The coronavirus disease 2019 (COVID-19) pandemic has accelerated the widespread adoption of collaboration and communication software to enable medical care at a distance1 and reduce the risk of transmission of severe acute respiratory syndrome coronavirus 2 (SARS-CoV-2) between patients and Microsoft Teams healthcare providers from gathering together in hospitals, offices, or clinics. Most virtual care solutions have been implemented to ensure adequate physical distancing between patients and health-care providers, while ensuring that patients without COVID-19 can still access ambulatory care for acute or chronic medical conditions. Although previous efforts to expand virtual care offerings have been met with resistance, the COVID-19 pandemic has highlighted the tremendous value of care delivery at a distance to prevent contagion, but also to provide access to care under these extraordinary circumstances. As a culture, we have learned that many of the patients or providers we had previously deemed too uncomfortable or inept at using technology have actually become quite proficient with videoconferencing for shopping, exercise, socialising, and learning.For the past two decades, our academic medical centre and others have been building capability in ambulatory virtual visits in specialty care, virtual urgent care for minor complaints, and interfacility emergency virtual consults for time-sensitive conditions like acute stroke.
These efforts have been rudimentary at most institutions due to complex technology integration, substantial regulatory barriers, and a lack of reimbursement. One of the greatest criticisms of virtual care in the past has been its depersonalisation of the patient–provider experience, which is too distant for the intimate connection required for good care.6 Ironically, this attribute of care delivery at a distance is now virtual care’s greatest asset. Providers are scrambling to provide options that ensure safe, effective, and equitable access to care for patients in the setting of relaxed regulations and broader reimbursement. Here we describe two innovations in virtual care delivery that have been developed and deployed across our organisation, virtual rounds and a virtual intercom communication system, and give suggestions for how these innovations might be implemented at other institutions.Maintaining an adequate supply of health-care workers is vital to reducing mortality due to COVID-19. Many health-care systems have struggled to preserve members of the workforce after community spread has begun. At our hospital (Massachusetts General Hospital, Boston, MA, USA) at the start of the epidemic, health-care workers who were exposed to COVID-19 were removed from patient contact until they were asymptomatic or had tested negative. After learning that in one morning (March 16, 2020) 60 health-care workers at our hospital had potential exposures to COVID-19 that required them to be confined to home isolation for several days pending test results, we realised that traditional medical rounds were a communal activity with large numbers of health-care workers frequently huddled together around a computer screen or test results, discussing clinical management, reviewing abnormal findings on radiological images, or discussing findings from examinations. To implement physical distancing among our health-care workers, who often gathered in multidisciplinary groups of eight to ten individuals, we created virtual rounds as a means of so-called medical distancing. In this model, one or two health-care workers are physically present on the ward, while all others join remotely via collaboration software (Microsoft Teams, Microsoft Corporation, Redmond, WA, USA) from home or other locations in the hospital (figure 1). This approach creates a digital replica of normal medical rounds, preserving the intimacy of group work, social supports, task management (eg, order entry, note writing, consulting colleagues), and image sharing while avoiding the dense clustering of individuals. Also, no longer constrained by physical space, members of the virtual rounds can invite others to join in with daily work, such as pharmacists, allied health professionals, coordinators, quality staff, and case management staff. Scribes to support documentation and other support staff can easily be incorporated into virtual rounds. This approach also allows providers in self-isolation to continue to contribute meaningfully and support their teammates. Virtual teams might experience less psychological trauma caused by physical distancing and wearing personal protective equipment (PPE), and enable otherwise non-essential personnel and student trainees (who have been frequently removed from hospital settings during the pandemic) to re-join the workforce, thereby creating a scalable platform for knowledge sharing and collaborative teams between facilities to help with load balancing as needed across health systems.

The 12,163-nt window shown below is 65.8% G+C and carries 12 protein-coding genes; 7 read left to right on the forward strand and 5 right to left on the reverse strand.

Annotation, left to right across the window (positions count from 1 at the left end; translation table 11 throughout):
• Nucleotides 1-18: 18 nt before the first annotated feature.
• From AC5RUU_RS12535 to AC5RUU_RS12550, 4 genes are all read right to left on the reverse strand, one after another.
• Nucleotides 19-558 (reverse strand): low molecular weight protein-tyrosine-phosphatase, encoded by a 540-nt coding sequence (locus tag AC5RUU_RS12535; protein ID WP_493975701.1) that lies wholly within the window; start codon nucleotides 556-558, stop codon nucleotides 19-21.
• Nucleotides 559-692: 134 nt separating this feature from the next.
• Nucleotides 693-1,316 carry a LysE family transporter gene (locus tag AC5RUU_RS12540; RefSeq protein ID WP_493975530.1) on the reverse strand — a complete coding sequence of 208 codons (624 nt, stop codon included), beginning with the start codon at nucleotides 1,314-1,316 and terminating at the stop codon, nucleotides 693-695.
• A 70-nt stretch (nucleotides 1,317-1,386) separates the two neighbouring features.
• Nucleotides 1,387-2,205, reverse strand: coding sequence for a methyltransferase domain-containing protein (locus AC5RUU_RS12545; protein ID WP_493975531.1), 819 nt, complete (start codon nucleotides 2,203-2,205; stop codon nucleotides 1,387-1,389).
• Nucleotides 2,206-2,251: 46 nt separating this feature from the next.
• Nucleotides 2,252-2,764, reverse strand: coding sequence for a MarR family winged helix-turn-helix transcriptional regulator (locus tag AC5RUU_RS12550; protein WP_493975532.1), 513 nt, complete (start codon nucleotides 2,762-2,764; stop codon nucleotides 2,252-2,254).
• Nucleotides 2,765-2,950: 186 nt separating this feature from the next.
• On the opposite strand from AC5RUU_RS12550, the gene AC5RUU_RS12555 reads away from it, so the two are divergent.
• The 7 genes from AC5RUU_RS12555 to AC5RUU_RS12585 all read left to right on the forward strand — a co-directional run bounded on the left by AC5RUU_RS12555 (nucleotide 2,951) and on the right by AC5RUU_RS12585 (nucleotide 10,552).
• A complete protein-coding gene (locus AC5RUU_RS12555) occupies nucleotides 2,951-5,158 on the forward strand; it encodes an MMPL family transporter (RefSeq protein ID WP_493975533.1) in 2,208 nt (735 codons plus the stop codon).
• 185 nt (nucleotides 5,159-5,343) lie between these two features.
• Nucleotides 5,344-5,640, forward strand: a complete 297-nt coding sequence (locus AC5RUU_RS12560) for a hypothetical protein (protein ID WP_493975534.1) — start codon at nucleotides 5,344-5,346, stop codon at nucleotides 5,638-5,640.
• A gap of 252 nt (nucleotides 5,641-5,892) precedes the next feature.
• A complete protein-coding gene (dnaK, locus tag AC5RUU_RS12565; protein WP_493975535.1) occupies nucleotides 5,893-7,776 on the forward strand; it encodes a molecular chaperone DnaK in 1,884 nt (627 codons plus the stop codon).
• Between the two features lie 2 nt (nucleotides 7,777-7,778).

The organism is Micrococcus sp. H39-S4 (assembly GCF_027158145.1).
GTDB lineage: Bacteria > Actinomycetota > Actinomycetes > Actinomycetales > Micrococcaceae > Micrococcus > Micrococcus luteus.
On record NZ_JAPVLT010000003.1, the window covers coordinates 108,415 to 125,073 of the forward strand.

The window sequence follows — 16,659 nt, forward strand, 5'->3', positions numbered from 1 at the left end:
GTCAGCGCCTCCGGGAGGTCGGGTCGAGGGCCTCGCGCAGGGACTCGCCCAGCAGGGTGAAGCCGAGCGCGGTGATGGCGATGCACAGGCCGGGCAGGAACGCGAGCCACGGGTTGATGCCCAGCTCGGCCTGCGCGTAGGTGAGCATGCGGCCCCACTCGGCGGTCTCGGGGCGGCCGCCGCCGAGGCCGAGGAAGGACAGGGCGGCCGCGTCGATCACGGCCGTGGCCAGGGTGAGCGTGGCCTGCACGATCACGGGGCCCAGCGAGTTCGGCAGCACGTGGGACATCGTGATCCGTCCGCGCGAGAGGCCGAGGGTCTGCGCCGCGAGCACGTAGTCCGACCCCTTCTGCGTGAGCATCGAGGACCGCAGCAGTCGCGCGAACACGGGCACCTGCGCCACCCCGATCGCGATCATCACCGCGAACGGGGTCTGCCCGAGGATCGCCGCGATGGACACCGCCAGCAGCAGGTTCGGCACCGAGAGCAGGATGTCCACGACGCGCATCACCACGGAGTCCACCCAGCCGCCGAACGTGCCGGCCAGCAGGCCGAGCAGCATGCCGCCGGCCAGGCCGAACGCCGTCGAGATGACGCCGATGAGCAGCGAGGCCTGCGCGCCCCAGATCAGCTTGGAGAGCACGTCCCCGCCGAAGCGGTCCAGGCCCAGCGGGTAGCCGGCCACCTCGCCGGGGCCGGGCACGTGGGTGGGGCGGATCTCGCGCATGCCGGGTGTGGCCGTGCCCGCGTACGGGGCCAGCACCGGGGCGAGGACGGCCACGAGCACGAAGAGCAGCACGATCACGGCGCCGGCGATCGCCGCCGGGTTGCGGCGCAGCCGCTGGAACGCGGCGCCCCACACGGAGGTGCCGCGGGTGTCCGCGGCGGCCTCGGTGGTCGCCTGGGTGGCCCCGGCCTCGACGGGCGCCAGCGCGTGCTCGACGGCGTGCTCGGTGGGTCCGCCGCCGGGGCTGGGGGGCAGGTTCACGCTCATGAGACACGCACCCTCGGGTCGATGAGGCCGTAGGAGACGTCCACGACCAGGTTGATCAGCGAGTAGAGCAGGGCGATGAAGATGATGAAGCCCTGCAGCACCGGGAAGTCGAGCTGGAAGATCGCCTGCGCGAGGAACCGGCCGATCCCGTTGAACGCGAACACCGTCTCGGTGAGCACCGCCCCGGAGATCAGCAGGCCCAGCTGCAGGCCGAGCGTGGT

Related: Microsoft Teams Healthcare